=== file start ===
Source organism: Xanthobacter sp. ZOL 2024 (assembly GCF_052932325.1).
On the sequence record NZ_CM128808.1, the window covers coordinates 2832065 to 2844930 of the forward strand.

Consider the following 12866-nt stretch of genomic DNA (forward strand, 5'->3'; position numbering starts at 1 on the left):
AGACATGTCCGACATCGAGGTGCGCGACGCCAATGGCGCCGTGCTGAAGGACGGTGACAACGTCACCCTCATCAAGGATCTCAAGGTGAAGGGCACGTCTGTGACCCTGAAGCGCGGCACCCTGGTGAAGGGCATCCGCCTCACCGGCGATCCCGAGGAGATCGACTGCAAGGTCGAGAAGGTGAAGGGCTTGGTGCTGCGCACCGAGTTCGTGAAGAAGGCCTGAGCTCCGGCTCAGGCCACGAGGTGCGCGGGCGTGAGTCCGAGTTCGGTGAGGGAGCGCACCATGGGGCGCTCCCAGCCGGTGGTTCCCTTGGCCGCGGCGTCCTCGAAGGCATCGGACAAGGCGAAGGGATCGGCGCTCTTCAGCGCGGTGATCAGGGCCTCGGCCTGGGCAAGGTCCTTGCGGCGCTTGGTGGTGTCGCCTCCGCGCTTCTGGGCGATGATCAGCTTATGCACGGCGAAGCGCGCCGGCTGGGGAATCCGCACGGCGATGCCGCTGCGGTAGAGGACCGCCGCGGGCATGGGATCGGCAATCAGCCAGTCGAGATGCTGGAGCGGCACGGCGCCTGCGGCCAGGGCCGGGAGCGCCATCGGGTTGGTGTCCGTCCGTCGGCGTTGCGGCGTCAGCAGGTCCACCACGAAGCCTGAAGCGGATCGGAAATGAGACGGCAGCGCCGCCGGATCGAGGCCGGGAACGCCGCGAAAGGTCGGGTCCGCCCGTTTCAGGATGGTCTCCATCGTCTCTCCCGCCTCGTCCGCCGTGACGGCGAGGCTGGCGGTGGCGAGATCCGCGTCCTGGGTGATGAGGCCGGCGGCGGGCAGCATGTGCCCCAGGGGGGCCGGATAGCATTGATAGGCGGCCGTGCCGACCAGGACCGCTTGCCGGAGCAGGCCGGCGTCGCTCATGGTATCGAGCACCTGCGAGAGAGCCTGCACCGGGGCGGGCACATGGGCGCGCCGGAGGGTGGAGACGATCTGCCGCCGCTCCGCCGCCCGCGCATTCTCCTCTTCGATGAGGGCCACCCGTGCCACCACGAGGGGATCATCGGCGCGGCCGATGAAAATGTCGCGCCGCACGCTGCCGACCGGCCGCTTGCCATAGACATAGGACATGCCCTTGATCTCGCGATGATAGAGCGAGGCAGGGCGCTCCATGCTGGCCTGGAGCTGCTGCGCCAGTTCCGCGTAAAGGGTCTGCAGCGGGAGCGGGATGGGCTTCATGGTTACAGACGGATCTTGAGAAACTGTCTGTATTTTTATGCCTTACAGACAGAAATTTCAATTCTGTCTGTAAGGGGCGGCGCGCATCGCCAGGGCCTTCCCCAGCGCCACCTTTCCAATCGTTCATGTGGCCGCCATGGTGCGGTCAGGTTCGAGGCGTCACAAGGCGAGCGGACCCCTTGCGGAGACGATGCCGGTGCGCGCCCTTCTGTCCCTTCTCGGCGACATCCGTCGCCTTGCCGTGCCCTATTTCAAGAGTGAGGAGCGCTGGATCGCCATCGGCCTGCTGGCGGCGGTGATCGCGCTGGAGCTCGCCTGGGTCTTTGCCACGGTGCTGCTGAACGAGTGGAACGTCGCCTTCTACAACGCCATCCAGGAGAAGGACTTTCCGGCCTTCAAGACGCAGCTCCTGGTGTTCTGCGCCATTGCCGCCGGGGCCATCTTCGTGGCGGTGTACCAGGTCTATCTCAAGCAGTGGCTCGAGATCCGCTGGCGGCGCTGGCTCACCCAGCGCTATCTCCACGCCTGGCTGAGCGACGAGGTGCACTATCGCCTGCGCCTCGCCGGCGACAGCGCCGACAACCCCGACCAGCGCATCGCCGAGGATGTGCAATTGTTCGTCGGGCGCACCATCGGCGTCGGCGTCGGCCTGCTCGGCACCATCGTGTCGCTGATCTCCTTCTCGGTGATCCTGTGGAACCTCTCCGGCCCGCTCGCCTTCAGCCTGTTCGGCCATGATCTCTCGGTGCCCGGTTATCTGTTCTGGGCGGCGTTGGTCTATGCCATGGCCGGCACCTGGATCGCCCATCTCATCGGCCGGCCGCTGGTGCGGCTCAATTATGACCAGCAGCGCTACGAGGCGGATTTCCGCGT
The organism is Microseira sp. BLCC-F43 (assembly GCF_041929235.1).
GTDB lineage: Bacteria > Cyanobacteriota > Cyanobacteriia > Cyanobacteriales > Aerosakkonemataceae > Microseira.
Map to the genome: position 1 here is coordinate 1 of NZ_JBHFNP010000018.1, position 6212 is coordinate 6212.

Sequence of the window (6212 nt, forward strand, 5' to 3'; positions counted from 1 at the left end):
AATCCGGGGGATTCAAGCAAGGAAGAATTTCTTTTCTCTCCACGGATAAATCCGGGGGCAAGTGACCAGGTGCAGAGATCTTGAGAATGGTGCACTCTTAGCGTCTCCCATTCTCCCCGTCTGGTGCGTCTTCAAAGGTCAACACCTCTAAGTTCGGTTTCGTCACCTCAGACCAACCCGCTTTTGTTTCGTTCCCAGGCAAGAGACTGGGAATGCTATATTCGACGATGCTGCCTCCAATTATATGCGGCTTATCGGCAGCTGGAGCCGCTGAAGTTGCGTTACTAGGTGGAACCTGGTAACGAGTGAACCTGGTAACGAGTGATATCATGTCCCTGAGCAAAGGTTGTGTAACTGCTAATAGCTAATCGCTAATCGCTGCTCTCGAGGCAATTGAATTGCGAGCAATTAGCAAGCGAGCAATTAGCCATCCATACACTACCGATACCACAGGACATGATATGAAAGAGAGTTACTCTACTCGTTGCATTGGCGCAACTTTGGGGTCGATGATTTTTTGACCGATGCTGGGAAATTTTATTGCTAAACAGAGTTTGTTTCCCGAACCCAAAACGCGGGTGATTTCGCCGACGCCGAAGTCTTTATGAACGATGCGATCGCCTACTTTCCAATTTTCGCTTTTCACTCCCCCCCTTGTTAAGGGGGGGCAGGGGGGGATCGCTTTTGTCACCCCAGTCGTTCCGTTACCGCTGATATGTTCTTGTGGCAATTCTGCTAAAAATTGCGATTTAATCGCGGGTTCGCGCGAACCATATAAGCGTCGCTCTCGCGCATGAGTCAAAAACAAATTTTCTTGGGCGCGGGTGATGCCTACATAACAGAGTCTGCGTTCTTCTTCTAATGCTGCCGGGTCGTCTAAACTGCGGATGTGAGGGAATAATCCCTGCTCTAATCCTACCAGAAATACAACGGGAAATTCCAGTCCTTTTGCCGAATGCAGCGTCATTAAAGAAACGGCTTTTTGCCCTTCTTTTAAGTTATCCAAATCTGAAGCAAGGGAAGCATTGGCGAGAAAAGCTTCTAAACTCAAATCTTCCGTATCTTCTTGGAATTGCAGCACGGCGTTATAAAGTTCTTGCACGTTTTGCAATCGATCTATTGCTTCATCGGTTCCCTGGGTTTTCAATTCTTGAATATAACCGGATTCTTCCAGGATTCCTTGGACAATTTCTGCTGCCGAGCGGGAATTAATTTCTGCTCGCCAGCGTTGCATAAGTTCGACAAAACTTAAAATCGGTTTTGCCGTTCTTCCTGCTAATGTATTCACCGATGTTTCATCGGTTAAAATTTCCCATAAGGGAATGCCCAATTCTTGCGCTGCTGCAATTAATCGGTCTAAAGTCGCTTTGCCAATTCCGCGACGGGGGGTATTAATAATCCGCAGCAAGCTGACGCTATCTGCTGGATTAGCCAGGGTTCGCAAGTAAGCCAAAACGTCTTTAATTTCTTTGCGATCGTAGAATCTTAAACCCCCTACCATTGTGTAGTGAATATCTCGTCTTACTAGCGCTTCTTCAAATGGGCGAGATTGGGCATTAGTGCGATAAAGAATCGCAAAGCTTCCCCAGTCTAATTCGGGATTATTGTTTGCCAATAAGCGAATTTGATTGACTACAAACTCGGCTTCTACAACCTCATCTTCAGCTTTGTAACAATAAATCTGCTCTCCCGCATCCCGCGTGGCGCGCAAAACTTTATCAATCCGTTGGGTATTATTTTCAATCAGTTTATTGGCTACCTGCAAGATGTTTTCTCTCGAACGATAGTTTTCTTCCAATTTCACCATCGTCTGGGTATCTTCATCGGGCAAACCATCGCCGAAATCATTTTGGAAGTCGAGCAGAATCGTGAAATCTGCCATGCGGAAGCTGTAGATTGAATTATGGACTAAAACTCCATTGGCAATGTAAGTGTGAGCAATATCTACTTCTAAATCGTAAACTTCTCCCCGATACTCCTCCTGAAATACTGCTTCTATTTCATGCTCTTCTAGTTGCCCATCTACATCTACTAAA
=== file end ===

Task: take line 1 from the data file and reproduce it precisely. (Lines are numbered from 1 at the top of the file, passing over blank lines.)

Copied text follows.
Source organism: Xanthobacter sp. ZOL 2024 (assembly GCF_052932325.1).